Alcohol, energy and everyday living: how rising prices are hitting Irish consumers

Latest CSO figures show prices rose 5.4% last year – the biggest increase since 2001

 Neil Gibson, chief economist with EY Ireland, warns some people  won’t be able to keep up with price rises in food, fuel and housing. Photograph: iStock

Neil Gibson, chief economist with EY Ireland, warns some people won’t be able to keep up with price rises in food, fuel and housing. Photograph: iStock

It was supposed to be temporary but as we head into 2022, inflation – a bit like Covid-19 perhaps, only not as malignant – has become that unwelcome guest that is lingering that little bit too long.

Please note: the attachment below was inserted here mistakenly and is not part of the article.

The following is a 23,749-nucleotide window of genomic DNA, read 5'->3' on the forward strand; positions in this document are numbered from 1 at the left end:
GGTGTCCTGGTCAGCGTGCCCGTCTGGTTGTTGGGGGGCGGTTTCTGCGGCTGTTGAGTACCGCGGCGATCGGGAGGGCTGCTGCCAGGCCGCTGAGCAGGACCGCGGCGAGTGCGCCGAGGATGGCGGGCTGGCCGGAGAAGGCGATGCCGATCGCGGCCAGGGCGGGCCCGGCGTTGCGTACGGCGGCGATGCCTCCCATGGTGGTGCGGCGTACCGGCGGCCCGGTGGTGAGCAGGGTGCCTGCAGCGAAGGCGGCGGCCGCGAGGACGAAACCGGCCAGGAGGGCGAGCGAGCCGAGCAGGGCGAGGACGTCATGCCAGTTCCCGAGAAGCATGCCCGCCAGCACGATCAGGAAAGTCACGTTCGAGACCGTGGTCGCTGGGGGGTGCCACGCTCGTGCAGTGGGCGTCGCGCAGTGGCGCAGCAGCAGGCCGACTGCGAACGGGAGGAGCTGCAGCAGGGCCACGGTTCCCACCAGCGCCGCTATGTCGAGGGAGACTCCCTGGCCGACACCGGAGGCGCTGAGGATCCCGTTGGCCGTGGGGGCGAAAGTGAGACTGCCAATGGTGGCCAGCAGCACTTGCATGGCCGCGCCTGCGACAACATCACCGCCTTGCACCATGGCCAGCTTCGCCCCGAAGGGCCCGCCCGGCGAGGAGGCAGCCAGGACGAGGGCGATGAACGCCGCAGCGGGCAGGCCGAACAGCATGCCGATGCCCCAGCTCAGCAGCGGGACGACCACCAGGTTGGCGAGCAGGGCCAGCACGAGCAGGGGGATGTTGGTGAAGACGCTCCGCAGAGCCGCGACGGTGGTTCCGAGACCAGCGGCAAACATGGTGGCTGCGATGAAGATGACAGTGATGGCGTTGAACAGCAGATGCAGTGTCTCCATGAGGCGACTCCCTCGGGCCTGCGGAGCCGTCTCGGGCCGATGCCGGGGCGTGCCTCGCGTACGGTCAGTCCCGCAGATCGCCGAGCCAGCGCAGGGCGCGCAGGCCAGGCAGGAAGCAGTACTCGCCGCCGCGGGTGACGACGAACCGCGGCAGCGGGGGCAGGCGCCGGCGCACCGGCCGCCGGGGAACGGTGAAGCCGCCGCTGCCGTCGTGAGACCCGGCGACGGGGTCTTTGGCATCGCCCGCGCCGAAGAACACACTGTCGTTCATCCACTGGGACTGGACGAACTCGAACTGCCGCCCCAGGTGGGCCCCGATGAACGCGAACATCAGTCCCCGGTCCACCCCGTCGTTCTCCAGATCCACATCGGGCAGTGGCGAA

Latest figures from the Central Statistics Office show that prices rose by 5.4 per cent in the year to November 2021 – the largest annual change in prices since June 2001. It’s a trend seen across the western world, with recent data from UK think tank, the Resolution Foundation, finding that households are set to face annual increase of about £1,200 (€1,437) in their cost of living due to inflation.

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